Thus, the counselor faced the challenge of informing him right from scratch on the provisions, rights, facilities, education, employment, institutions etc. available in India for the empowerment of visually impaired people. This totally opened up Deepak’s mind and all his dreams started to seem real once again. He confessed to the counselor that education was his primary need and wanted to pick up his education from where he’d left off. But as initial steps for rehabilitation and bringing his life to normalcy, Eyeway counselor suggested National Institute for Visually Handicapped (NIVH), Dehradun to gain training for multiple skills including computer and vocational training. He joined NIVH and being his ambitious self, learned computer and braille during the same tenure. On his own initiative, he also mastered the computer software JAVA and HTML. His desire to succeed in life had no bounds after Eyeway gave him the first opportunity to steer his life towards his goals. This drive put him on his heels to educate and train as best as he can in minimum time.  Success seemed never far again for Deepak and self-belief was reinstated in him.

In 2017, he was ready to restart his education. Since regular school was not a possibility, he joined the CBSE open schooling program. Here again, he had to face challenges. There were naysayers everywhere who raised negative opinions on the decisions he took, citing his weaknesses.  He had to face this intense negativity when he chose science subjects to pursue his education. This negativity is spread through uninformed opinions due to the lack of information on the part of the general public. Such information is not all true since many steps are taken by the government to make science education inclusive, though there is much left to be done on this end. Here again, he faced the lack of accessible study materials and had to tutor himself with the help of videos on YouTube. But he surmounted all this negativity with his determination and cleared the 10th CBSE board exams in 2018 with excellent scores in the science stream. This doubled his confidence and he sought to continue his studies. To be prepared for a career he also decided to gain training in stenography. Eyeway helped him enroll for a stenography course in National Association for the Blind, Faridabad and he starts the course in July 2018 alongside his education through CBSE open schooling.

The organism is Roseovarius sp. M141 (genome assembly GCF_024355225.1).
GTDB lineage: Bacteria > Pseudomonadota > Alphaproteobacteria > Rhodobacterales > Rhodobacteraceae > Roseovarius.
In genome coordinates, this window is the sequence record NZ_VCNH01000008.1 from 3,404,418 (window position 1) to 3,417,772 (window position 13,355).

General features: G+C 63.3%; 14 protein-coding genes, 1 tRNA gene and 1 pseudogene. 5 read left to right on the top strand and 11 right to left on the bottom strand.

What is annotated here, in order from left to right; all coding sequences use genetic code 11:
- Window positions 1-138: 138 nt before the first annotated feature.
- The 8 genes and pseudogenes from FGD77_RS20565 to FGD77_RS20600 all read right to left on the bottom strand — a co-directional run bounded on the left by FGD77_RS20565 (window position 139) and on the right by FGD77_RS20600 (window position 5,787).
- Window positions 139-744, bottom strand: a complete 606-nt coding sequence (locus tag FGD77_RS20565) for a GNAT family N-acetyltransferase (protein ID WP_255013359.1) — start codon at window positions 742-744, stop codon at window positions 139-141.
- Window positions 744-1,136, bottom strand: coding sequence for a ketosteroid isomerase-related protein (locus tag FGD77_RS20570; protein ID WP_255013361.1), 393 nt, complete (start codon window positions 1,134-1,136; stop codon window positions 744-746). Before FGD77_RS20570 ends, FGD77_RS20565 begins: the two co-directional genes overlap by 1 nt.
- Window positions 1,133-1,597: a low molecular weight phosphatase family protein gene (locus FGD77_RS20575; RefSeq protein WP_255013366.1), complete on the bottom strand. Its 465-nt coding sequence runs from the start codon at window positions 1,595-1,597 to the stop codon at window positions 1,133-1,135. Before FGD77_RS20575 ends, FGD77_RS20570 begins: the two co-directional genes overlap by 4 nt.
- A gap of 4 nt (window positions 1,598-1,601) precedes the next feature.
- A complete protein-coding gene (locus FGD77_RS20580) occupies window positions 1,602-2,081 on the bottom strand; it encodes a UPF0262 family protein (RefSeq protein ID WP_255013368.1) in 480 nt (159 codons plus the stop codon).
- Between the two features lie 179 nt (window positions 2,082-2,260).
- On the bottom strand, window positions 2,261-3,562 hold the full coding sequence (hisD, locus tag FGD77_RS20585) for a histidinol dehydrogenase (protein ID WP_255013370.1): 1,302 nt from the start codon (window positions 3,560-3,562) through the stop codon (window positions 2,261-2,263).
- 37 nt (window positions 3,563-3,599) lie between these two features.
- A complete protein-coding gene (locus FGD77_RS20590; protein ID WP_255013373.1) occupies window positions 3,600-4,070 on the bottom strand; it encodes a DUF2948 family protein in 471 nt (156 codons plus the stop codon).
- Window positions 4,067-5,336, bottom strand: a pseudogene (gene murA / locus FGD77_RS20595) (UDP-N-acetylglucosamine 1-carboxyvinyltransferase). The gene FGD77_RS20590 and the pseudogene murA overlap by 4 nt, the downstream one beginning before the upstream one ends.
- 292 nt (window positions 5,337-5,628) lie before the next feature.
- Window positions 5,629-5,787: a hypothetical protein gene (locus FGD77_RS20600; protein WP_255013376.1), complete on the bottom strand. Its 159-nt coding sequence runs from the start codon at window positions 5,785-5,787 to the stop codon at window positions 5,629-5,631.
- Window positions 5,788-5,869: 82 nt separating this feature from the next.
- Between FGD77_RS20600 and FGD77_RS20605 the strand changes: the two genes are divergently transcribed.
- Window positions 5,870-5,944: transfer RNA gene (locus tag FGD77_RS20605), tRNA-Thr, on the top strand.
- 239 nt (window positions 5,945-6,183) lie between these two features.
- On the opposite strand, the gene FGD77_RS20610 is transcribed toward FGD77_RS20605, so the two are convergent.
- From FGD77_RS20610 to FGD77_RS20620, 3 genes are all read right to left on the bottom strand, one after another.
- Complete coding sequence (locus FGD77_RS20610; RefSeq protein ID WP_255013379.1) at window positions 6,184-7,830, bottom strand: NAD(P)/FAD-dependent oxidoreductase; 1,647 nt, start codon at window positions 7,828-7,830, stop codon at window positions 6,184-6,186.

This case for Eyeway is distinct in many ways. Deepak, his mother, father, and five other siblings are indicative of a typical family in India for whom education, employment, nutrition, accessible health services, and the information is elusive. These are people who are easily bracketed as BPL, rural, lower caste or disabled and promised to serve through welfare means. Individuals like Deepak prove that if given the right guidance and support no brackets are limiting for them. Deepak overcoming obstacles despite his hearing and visual impairment, weak heart condition and poverty is a revelation to many social scientists and policymakers and he is not the only one. This makes us think if ‘inequality’ is a consequence or a cause.